• SOURCE: UNICEF

In Malawi, Health Surveillance Assistants Provide a Crucial Link Between the Community and Health Care System

ID

242032

Shoot Date

31 May 2012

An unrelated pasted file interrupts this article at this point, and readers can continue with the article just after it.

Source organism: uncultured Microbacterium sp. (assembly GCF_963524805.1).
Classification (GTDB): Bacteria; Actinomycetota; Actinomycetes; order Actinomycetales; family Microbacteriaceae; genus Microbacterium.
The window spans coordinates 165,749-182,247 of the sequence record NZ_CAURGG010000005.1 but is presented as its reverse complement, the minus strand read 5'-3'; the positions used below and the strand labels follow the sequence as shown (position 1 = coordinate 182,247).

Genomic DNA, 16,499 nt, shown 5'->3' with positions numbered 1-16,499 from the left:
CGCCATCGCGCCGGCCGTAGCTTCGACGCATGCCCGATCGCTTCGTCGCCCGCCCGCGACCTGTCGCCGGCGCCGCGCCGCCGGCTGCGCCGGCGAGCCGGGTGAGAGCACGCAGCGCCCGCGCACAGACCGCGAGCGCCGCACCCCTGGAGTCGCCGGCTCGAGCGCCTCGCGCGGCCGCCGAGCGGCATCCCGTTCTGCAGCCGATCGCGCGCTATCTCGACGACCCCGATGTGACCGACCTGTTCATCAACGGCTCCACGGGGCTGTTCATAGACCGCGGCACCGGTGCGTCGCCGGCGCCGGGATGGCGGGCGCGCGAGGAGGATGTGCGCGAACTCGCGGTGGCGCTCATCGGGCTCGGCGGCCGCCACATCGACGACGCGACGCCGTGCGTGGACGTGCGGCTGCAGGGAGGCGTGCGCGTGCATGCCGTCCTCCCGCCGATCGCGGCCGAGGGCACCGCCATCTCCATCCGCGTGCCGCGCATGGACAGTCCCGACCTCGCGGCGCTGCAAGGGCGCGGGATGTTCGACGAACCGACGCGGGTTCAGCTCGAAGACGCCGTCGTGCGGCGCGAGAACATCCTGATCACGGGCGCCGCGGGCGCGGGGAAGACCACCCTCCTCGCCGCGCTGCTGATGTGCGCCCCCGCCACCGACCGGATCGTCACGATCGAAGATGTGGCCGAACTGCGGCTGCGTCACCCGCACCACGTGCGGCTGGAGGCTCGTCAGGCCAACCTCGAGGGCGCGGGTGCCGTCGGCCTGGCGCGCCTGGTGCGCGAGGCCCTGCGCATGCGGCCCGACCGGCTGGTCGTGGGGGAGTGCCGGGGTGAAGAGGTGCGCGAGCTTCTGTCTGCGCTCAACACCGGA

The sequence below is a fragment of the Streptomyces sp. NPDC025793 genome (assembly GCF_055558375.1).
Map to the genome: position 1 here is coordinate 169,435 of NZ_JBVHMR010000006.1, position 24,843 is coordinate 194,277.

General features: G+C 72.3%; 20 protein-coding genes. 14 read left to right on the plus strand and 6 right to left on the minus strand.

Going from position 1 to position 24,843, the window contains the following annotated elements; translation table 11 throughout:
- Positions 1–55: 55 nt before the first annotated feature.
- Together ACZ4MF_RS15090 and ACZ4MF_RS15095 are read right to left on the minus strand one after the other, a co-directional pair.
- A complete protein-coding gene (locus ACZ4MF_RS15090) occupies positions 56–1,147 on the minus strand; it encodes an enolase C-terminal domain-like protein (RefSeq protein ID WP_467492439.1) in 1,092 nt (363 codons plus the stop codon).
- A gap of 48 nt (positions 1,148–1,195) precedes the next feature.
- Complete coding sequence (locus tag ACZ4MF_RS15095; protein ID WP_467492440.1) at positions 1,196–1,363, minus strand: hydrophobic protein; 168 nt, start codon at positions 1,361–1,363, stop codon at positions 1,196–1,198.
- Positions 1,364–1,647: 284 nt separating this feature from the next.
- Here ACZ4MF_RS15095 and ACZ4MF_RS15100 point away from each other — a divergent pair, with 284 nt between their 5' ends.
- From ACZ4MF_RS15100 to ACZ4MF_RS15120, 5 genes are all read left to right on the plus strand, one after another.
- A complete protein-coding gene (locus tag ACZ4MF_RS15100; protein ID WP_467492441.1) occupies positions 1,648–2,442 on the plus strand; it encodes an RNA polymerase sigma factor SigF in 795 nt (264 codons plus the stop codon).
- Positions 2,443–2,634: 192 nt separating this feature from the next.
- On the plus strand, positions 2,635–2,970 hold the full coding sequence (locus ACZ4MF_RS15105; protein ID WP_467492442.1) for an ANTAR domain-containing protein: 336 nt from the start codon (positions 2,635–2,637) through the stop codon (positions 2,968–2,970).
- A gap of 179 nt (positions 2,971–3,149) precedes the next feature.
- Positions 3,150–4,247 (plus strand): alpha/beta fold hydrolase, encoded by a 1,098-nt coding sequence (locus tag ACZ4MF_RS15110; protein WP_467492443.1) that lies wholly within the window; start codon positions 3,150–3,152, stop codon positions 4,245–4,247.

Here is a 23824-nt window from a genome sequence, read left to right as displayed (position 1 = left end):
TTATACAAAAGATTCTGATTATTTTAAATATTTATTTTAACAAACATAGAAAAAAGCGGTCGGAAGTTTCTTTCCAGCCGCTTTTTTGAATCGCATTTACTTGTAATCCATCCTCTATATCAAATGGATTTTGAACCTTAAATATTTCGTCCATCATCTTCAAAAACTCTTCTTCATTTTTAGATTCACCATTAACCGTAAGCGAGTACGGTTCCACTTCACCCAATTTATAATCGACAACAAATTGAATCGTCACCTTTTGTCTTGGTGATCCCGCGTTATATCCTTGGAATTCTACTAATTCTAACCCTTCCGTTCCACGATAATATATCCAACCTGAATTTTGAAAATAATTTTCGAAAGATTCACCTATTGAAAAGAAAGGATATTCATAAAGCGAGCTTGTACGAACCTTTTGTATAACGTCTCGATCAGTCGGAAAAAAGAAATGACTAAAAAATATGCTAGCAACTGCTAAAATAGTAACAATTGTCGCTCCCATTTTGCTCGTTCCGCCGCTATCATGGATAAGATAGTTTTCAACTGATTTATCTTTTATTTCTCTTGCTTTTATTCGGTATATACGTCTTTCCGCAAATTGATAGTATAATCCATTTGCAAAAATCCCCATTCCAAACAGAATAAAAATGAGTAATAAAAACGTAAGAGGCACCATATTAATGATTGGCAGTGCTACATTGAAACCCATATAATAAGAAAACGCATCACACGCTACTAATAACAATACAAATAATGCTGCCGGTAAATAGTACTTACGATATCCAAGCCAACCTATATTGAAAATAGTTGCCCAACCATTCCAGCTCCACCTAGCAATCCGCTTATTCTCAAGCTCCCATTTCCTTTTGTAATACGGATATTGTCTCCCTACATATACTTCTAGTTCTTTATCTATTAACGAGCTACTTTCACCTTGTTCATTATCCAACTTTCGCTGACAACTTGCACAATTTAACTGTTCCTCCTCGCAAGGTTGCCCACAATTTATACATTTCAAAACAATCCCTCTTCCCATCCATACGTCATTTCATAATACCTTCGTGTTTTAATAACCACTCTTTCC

Shoot Location

Chimphanga Village, Malawi

Description
Mix: Video news package with English mono mix audio. Narrated by Yamikani Maganga.
Shotlist